In a column I’m writing for this weekend’s London Free Press, I talk about how people in low-income situations can’t actually afford summer. ?I stumbled across this article from the New York Times, written in 1860, just as the American Civil War was about to commence. ?There are a lot of similarities here and I thought it worth sharing. ?In some ways we’ve made progress, but not in others.
Where the Rich and the Poor Pass the Summer
May 19, 1860
The season is fast approaching when our wealthy and fashionable citizens will, according to their annual custom, leave the City, and seek a more comfortable and healthy retreat in the country. And what, then, of the poor, whom poverty and the necessity of labor hold prisoners in the City through the hot and sickly season, to whom the spacious and airy houses that the rich forsake, on the comparatively clean streets, would be like so many palaces in Eden compared with their own miserable, crowded and stifling homes, on filthy streets and alleys?
It would be a wholesome thought for the rich and the families of the rich, who, when health, pleasure or fashion shall bid, can thus leave the City and escape to the mountains or the sea-side, to consider the condition of those they are leaving behind. Those inhabit the most filthy streets and alleys, from which, of all other places, it would be most desirable and most necessary to escape during the warm and sickly Summer. They dwell in the most crowded and worst ventilated houses; a whole family, and frequently more than one family crowded into one small room, where all must eat, cook and sleep, — often with sick children, and without any possibility of a circulation of air; and where, in addition to the sickening odors arising from the festering filth in the streets, and in addition to the burning heats of Summer, the air within is still further parched by a stove which must be kept hot for washing or cooking.
What a place to live — what a place to be sick — what a place to die in, is this! To these poor creatures what very paradises would be the homes and streets from which the more wealthy and fortunate escape.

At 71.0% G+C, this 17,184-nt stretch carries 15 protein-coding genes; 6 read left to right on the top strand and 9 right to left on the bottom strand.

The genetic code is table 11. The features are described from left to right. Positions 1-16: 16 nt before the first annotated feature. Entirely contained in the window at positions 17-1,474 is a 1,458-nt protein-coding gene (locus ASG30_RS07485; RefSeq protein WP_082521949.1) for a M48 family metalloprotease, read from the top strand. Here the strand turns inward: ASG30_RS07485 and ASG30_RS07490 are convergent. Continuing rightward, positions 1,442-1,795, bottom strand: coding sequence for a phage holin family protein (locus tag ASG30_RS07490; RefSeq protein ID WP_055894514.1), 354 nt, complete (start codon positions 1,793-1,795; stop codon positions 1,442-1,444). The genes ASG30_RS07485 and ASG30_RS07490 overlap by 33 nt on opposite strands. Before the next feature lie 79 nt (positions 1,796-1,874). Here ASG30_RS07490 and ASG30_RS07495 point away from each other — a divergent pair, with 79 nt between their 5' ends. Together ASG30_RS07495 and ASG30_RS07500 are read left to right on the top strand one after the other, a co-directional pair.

Let any person of education or refinement, or one even accustomed to breathe an atmosphere of tolerable purity and healthfulness, leave Broadway and penetrate into the cross and by-streets and alleys; let him visit some of the worst parts of the City, and the most crowded and uncleansed; let him enter the houses, penetrate to the back yards, climb the filthy stairs; — let him do this at any season of the year, but especially on a hot Summer’s day; let him see and feel how the people live there; aye, and if possible, how they die there too; — let him breathe the air, loaded with the reeking stench sent up by the filthy and sweltering pavements and gutters, and the odors of human perspiration in the close and crowded apartments; let him think what it would be for himself, with his wife and his children, to live there, to be sick there, and to die there, “in that beastly degredation of stink;” let him look upon the sick child or the sick mother, tossing with fever and scorched with the fumes of a hot stove, and sickened by the odors of cooking; and then let him come away and say, if the have the heart, either by his words or his actions, by selfish arguments or cold indifference, that these people shall be left in their wretchedness: that they shall still be poisoned with filth and stifled from want of air; that ten thousand innocent and helpless children shall thus be slowly suffocated every year.
And will we leave those children and these people entirely in their helplessness, and go to our pleasant Summer retreats, wasting in fashionable display and luxurious living the means which might save some of them? — for they will not all wait for our return. Before the middle of September there will be four or five thousand more little mounds of earth in the adjoining burying grounds, covering up the victims of our cruel neglect.
Even in the absence of legislation something can be done; and much can be done by private individual or associated efforts. And if we felt upon this subject as we should feel, much would be done. Much has been done in England by private benevolence to improve the houses of the poor; to ventilate them and make them healthy. If we realized that these people are our brethren — if we, not in word merely, but in deed and in truth, loved our neighbors as ourselves, and acted as we would have other act toward us, were we in like circumstances, we could not refrain from doing something, and doing much. But what we do we should do quickly. Humanity cannot afford to wait. Disease will not wait. Death will not wait. The dying cannot wait.
“What they hand findeth to do, do it with thy might.” “Work while it is day; for the night cometh when no man can work.” And when that night cometh, surely it will be something to think of — something to cheer the gloom, that we have saved some poor, industrious mother, and given her health and strength still to toil for her dependent t little ones, or preserved alive some helpless children, to be the future consolation and support of their aged parents.